Outlook: Toledo has been a consistent MAC competitor for the past seven years or so thanks to the excellent rebuilding job Tod Kowalczyk has done after taking over for Gene Cross back in 2010-11. Though the Rockets have never made the Dance under Kowalczyk (they haven’t been there since 1980), they’ve won the regular season West Division of the MAC twice and finished second two other times. Last season, UT decidedly overachieved when it ran away with the West after being picked to finish third in the division. Much of the success was due to MAC POY Tre’Shaun Fletcher, who has since graduated, but credit is also due to Kowalczyk and his development of a young group of players. Despite the loss of Fletcher, the Rockets should be in prime position to compete once again in the MAC.
Kowalczyk has built a bit of a reputation as a great offensive-minded coach, especially over the past five seasons. Last year, the Rockets were a top-50 offensive team per KenPom thanks to a bevy of lights out three-point shooters and ball handlers at nearly every position. Toledo shot more threes in 2017-18 than it ever had previously under Kowalczyk, historically more a big-man-focused coach, and ranked 8th in the country in 3P% (40.6%). One unique aspect of the Rockets’ offense was the interchangeable nature of the personnel. Fletcher, a 6’7” forward by trade, often brought the ball up and facilitated as a point guard. Likewise, guards Marreon Jackson and Jaelan Sanford were heavily involved in the table setting process. With so many capable ball handlers and up to four shooters on the floor at one time, it’s no wonder why the Rockets were the best offensive team in the MAC.
On the other end, Kowalczyk’s squads have historically been poor at defense. No team in the country turned opposing teams over less than the Rockets did last year, despite the fact they emphasize shading the three-point line and getting out on the perimeter. The one glaring issue was defending the pick-roll, where Toledo ranked in just the 9th percentile in points allowed per possession (per Synergy) – big men like Taylor Adway and Luke Knapke had trouble sliding their feet against quicker guards and perimeter defenders struggled to fight through ball screens. In order to take the next step (i.e. make the NCAA Tourney), Toledo has to become a better defensive team.
Without Fletcher, playmaking and facilitating duties will fall primarily on the shoulders of sophomore Marreon Jackson, senior Jaelan Sanford, and Tennessee graduate transfer Chris Darrington. Jackson, a MAC All-Freshman Team member last year, is a knockdown perimeter shooter but he had his fair share of turnover issues and questionable shots during his inaugural season. His dynamic style of play and quickness will help him this season as he takes on a bigger role. Sanford, a 2nd Team All-MAC performer, took his game to another level last season as he shouldered a larger scoring load. Like Fletcher, Sanford is a versatile scorer that can get to the foul line, where he ranked #1 in the MAC in FT%, or shoot it from beyond the arc, where he ranked #6 in the MAC in 3P%. Look for Sanford’s usage to increase once again this season and to be utilized more in the pick-n-roll, an area where he exceled at in 2017-18:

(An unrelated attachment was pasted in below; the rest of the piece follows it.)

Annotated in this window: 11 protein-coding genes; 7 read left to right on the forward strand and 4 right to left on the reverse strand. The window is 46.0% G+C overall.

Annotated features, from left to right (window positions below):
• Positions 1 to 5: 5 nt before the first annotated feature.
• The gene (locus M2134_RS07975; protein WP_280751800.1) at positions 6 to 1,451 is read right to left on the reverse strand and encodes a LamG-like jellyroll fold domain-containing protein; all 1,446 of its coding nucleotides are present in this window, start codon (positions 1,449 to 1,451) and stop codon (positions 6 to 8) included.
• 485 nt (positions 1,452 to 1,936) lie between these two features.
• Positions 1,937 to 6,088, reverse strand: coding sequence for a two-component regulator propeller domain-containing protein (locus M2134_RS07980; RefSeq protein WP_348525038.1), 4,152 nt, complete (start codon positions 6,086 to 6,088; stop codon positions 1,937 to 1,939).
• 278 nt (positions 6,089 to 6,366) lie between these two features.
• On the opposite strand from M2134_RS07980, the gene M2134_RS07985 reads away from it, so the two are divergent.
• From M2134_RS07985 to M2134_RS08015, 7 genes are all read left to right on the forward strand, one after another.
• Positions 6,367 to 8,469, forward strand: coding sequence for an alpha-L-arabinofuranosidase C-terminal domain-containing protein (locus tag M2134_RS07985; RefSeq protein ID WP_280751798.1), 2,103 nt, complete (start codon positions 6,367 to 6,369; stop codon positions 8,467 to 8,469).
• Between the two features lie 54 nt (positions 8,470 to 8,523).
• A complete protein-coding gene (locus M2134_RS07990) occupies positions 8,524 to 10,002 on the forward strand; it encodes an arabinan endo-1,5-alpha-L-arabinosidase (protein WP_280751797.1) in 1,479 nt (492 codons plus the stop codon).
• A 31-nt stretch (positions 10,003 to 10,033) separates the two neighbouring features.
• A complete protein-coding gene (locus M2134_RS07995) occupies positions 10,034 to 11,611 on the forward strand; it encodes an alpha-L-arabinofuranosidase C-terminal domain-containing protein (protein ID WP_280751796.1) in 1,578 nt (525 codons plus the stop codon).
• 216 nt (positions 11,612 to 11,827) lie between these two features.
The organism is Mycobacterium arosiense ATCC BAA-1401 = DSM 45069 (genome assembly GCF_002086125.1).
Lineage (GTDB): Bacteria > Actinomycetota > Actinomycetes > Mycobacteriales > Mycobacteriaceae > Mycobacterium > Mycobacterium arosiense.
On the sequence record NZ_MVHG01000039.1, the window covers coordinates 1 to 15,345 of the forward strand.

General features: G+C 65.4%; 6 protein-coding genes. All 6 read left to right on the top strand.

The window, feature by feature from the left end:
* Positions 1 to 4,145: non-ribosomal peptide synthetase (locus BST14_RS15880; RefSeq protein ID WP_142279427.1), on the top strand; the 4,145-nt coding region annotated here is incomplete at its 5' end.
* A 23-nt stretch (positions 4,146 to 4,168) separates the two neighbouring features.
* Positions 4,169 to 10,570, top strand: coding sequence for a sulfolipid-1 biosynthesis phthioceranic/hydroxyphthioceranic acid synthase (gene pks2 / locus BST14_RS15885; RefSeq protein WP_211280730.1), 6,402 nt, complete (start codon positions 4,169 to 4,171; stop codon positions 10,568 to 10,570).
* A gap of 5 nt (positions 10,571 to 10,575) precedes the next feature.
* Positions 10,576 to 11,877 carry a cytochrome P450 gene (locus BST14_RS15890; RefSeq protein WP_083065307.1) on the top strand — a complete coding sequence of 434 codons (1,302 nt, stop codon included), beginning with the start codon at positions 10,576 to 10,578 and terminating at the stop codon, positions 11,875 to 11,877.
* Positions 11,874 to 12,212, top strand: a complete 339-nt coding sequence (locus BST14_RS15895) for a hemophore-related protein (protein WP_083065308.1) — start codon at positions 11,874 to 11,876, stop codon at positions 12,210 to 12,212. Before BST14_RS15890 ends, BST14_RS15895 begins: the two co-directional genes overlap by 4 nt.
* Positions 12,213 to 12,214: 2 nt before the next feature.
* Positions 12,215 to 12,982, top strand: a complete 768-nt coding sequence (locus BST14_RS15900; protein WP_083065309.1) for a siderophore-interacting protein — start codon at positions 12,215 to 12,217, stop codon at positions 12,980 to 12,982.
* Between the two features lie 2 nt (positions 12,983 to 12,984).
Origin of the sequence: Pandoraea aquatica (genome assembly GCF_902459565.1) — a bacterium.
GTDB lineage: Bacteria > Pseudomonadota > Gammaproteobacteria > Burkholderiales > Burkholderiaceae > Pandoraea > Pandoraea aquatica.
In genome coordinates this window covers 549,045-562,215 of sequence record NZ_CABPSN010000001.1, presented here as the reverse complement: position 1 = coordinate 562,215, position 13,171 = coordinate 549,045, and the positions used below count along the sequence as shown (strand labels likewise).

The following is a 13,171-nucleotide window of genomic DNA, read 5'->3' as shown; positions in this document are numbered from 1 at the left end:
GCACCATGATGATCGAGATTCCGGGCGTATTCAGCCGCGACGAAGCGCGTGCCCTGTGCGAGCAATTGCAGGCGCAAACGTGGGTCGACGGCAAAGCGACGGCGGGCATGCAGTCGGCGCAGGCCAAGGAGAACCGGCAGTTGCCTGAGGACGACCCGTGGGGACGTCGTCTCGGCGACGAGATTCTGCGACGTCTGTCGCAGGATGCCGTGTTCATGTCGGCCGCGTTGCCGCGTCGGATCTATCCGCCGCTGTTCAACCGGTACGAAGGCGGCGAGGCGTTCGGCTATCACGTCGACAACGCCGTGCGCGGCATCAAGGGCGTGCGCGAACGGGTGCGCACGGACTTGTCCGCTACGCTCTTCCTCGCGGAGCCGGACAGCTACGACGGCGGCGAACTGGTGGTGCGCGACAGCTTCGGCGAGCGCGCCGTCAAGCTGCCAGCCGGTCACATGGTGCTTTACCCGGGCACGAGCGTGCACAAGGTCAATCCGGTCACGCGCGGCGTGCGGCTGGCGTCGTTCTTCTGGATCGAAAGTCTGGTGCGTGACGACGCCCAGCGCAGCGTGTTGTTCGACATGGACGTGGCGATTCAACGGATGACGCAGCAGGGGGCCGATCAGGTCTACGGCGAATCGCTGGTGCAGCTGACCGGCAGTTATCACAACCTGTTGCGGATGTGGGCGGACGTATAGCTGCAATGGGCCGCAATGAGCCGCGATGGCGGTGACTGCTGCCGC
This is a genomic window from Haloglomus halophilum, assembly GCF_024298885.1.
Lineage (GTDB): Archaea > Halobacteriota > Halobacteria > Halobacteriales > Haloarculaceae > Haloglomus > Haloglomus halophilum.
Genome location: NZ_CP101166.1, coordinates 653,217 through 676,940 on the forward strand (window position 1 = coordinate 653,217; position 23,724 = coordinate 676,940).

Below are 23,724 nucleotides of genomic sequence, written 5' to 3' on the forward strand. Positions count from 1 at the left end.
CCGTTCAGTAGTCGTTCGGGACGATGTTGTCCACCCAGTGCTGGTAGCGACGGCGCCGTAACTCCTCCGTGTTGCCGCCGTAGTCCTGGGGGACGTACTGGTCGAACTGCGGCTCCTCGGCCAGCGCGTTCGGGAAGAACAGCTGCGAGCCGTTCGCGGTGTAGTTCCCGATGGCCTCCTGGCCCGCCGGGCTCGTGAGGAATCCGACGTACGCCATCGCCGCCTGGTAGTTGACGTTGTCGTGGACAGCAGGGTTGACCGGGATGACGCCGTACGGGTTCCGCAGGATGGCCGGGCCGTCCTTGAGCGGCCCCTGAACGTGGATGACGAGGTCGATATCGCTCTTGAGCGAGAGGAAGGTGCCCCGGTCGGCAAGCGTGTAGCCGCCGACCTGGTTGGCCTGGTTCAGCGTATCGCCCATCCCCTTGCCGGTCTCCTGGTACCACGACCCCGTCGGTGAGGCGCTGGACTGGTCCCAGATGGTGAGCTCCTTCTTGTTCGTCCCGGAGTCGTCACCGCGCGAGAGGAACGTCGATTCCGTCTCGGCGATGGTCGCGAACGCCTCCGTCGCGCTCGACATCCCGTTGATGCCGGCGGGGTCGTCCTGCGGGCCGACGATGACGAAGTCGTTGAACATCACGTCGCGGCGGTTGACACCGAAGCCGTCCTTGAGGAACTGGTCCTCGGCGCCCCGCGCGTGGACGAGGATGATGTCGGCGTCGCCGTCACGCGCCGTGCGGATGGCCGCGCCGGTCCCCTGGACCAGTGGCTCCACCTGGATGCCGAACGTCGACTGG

Darrington is a big pickup for Kowalczyk and the Rockets as guard depth (and really any depth) was a major problem last season. At Tennessee, Darrington wasn’t given much an opportunity to shine in Rick Barnes’ crowded backcourt, but rest assured he can light it up when given a chance. As a sophomore in the JUCO ranks, Darrington averaged over 20ppg and earned a spot on the 1st Team All-American squad. He’ll provide quality minutes at both guard spots in his final collegiate season. Canadian freshman Keshaun Sanders is the only other guard on the roster, so he’ll be asked to take on a role immediately with his ability to shoot, handle the ball, and defend.
Toledo has good depth up front with returning center Luke Knapke, stretch four Nate Navigato, and 3/4 tweener Willie Jackson. Redshirt freshman Logan Hill and true freshmen TJ Smith and AJ Edu will serve as reinforcements.
Knapke is a stretch five that shot 38% from three last season while also scoring effectively in the post. On defense, Knapke makes up for his lack of athleticism with good positioning, maintaining verticality with his long arms. He was a good shot blocker last season (4th in the MAC in block rate), but he’ll need to improve in the PnR as mentioned above. Navigato has consistently been one of the best outside shooters in the country the past three years, shooting 42.9% from deep on 212 attempts in 2017-18. His efficiency netted him the best O-Rating in the MAC and 8th best in country. Jackson, a former Missouri Tiger, played about half the year last season, providing tough rebounding and taking on garbage-man duties on the block. His athleticism allows him to take his man off the bounce from the perimeter, but you won’t see Jackson launch many threes (a rarity within the Toledo roster).
Of the three aforementioned frontcourt newcomers, AJ Edu is the guy to watch. Edu played for his native Philippines this past August in the FIBA U18 Asia Championships and averaged a double-double while showing off a little shooting range. He should provide inside scoring and shot blocking behind the Knapke / Navigato / Jackson trio.
Bottom Line: Toledo lost arguably the best player in the MAC this offseason with Fletcher’s graduation, but the Rockets should still be considered one of the conference favorites (especially in the West) and should be a deeper team in 2018-19. If Kowalczyk can button down the defense, the Rockets have a real shot of ending their near-40 year Tourney drought.